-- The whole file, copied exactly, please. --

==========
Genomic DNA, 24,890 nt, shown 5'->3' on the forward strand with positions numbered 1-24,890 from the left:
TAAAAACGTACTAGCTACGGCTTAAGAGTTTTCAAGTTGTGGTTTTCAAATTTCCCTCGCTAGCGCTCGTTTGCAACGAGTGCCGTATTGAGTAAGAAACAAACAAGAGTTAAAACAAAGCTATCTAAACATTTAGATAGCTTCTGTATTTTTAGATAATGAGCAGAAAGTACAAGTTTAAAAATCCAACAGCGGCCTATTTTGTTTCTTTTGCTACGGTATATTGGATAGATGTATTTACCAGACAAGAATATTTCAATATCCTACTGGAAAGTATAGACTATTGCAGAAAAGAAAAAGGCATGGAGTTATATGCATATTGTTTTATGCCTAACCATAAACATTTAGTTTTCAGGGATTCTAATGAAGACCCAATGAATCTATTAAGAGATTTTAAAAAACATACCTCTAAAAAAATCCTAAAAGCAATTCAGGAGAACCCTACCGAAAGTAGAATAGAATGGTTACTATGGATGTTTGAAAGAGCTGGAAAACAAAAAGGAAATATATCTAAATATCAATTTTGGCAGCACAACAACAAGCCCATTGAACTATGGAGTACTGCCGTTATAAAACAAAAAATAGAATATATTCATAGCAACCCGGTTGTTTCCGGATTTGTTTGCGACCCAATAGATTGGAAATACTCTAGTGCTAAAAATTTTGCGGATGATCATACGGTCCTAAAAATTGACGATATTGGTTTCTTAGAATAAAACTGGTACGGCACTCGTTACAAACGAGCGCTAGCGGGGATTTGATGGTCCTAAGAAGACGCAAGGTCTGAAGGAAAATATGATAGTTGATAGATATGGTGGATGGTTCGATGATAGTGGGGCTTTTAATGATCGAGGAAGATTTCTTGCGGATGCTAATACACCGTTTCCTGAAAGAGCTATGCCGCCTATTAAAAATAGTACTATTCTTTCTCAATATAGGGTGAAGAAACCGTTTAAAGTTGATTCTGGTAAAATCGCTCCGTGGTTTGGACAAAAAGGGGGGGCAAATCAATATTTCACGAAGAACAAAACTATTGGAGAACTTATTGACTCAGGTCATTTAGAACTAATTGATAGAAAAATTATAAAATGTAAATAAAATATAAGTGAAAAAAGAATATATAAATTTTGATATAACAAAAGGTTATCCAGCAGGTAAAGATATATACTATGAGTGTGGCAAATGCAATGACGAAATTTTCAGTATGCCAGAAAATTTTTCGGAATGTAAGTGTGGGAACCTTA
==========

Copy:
Genomic DNA, 24,890 nt, shown 5'->3' on the forward strand with positions numbered 1-24,890 from the left:
TAAAAACGTACTAGCTACGGCTTAAGAGTTTTCAAGTTGTGGTTTTCAAATTTCCCTCGCTAGCGCTCGTTTGCAACGAGTGCCGTATTGAGTAAGAAACAAACAAGAGTTAAAACAAAGCTATCTAAACATTTAGATAGCTTCTGTATTTTTAGATAATGAGCAGAAAGTACAAGTTTAAAAATCCAACAGCGGCCTATTTTGTTTCTTTTGCTACGGTATATTGGATAGATGTATTTACCAGACAAGAATATTTCAATATCCTACTGGAAAGTATAGACTATTGCAGAAAAGAAAAAGGCATGGAGTTATATGCATATTGTTTTATGCCTAACCATAAACATTTAGTTTTCAGGGATTCTAATGAAGACCCAATGAATCTATTAAGAGATTTTAAAAAACATACCTCTAAAAAAATCCTAAAAGCAATTCAGGAGAACCCTACCGAAAGTAGAATAGAATGGTTACTATGGATGTTTGAAAGAGCTGGAAAACAAAAAGGAAATATATCTAAATATCAATTTTGGCAGCACAACAACAAGCCCATTGAACTATGGAGTACTGCCGTTATAAAACAAAAAATAGAATATATTCATAGCAACCCGGTTGTTTCCGGATTTGTTTGCGACCCAATAGATTGGAAATACTCTAGTGCTAAAAATTTTGCGGATGATCATACGGTCCTAAAAATTGACGATATTGGTTTCTTAGAATAAAACTGGTACGGCACTCGTTACAAACGAGCGCTAGCGGGGATTTGATGGTCCTAAGAAGACGCAAGGTCTGAAGGAAAATATGATAGTTGATAGATATGGTGGATGGTTCGATGATAGTGGGGCTTTTAATGATCGAGGAAGATTTCTTGCGGATGCTAATACACCGTTTCCTGAAAGAGCTATGCCGCCTATTAAAAATAGTACTATTCTTTCTCAATATAGGGTGAAGAAACCGTTTAAAGTTGATTCTGGTAAAATCGCTCCGTGGTTTGGACAAAAAGGGGGGGCAAATCAATATTTCACGAAGAACAAAACTATTGGAGAACTTATTGACTCAGGTCATTTAGAACTAATTGATAGAAAAATTATAAAATGTAAATAAAATATAAGTGAAAAAAGAATATATAAATTTTGATATAACAAAAGGTTATCCAGCAGGTAAAGATATATACTATGAGTGTGGCAAATGCAATGACGAAATTTTCAGTATGCCAGAAAATTTTTCGGAATGTAAGTGTGGGAACCTTA